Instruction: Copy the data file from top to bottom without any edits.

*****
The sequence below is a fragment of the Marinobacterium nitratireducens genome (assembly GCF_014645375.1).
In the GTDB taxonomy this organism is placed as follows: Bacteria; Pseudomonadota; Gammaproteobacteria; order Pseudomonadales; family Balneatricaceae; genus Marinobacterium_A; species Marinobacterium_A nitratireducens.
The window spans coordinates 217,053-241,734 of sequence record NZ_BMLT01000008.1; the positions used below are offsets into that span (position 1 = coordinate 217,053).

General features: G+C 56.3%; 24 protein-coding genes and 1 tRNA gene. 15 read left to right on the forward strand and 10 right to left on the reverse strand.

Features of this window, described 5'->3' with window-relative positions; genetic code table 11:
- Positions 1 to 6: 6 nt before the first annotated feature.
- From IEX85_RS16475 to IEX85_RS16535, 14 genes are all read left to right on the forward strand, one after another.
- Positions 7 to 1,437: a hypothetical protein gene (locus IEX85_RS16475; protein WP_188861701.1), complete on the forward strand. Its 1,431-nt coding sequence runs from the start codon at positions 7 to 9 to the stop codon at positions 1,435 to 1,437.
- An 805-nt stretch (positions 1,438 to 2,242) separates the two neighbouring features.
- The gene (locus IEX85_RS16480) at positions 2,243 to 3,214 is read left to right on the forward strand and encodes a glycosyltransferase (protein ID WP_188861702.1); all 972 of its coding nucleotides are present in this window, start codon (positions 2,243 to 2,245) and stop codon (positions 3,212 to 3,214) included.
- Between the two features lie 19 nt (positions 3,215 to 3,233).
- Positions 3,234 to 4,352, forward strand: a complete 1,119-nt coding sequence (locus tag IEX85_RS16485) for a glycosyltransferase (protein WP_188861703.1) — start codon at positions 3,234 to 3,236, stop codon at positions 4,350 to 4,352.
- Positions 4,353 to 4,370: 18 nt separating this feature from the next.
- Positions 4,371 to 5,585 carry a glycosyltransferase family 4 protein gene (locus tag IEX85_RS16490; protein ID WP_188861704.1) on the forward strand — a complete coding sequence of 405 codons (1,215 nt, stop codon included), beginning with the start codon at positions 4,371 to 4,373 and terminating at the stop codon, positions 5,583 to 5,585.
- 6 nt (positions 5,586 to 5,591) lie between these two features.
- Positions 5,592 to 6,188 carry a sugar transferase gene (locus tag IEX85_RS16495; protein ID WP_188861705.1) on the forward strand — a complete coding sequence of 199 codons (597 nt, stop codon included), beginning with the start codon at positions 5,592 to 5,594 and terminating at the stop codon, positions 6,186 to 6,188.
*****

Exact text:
The sequence below is a fragment of the Marinobacterium nitratireducens genome (assembly GCF_014645375.1).
In the GTDB taxonomy this organism is placed as follows: Bacteria; Pseudomonadota; Gammaproteobacteria; order Pseudomonadales; family Balneatricaceae; genus Marinobacterium_A; species Marinobacterium_A nitratireducens.
The window spans coordinates 217,053-241,734 of sequence record NZ_BMLT01000008.1; the positions used below are offsets into that span (position 1 = coordinate 217,053).

General features: G+C 56.3%; 24 protein-coding genes and 1 tRNA gene. 15 read left to right on the forward strand and 10 right to left on the reverse strand.

Features of this window, described 5'->3' with window-relative positions; genetic code table 11:
- Positions 1 to 6: 6 nt before the first annotated feature.
- From IEX85_RS16475 to IEX85_RS16535, 14 genes are all read left to right on the forward strand, one after another.
- Positions 7 to 1,437: a hypothetical protein gene (locus IEX85_RS16475; protein WP_188861701.1), complete on the forward strand. Its 1,431-nt coding sequence runs from the start codon at positions 7 to 9 to the stop codon at positions 1,435 to 1,437.
- An 805-nt stretch (positions 1,438 to 2,242) separates the two neighbouring features.
- The gene (locus IEX85_RS16480) at positions 2,243 to 3,214 is read left to right on the forward strand and encodes a glycosyltransferase (protein ID WP_188861702.1); all 972 of its coding nucleotides are present in this window, start codon (positions 2,243 to 2,245) and stop codon (positions 3,212 to 3,214) included.
- Between the two features lie 19 nt (positions 3,215 to 3,233).
- Positions 3,234 to 4,352, forward strand: a complete 1,119-nt coding sequence (locus tag IEX85_RS16485) for a glycosyltransferase (protein WP_188861703.1) — start codon at positions 3,234 to 3,236, stop codon at positions 4,350 to 4,352.
- Positions 4,353 to 4,370: 18 nt separating this feature from the next.
- Positions 4,371 to 5,585 carry a glycosyltransferase family 4 protein gene (locus tag IEX85_RS16490; protein ID WP_188861704.1) on the forward strand — a complete coding sequence of 405 codons (1,215 nt, stop codon included), beginning with the start codon at positions 4,371 to 4,373 and terminating at the stop codon, positions 5,583 to 5,585.
- 6 nt (positions 5,586 to 5,591) lie between these two features.
- Positions 5,592 to 6,188 carry a sugar transferase gene (locus tag IEX85_RS16495; protein ID WP_188861705.1) on the forward strand — a complete coding sequence of 199 codons (597 nt, stop codon included), beginning with the start codon at positions 5,592 to 5,594 and terminating at the stop codon, positions 6,186 to 6,188.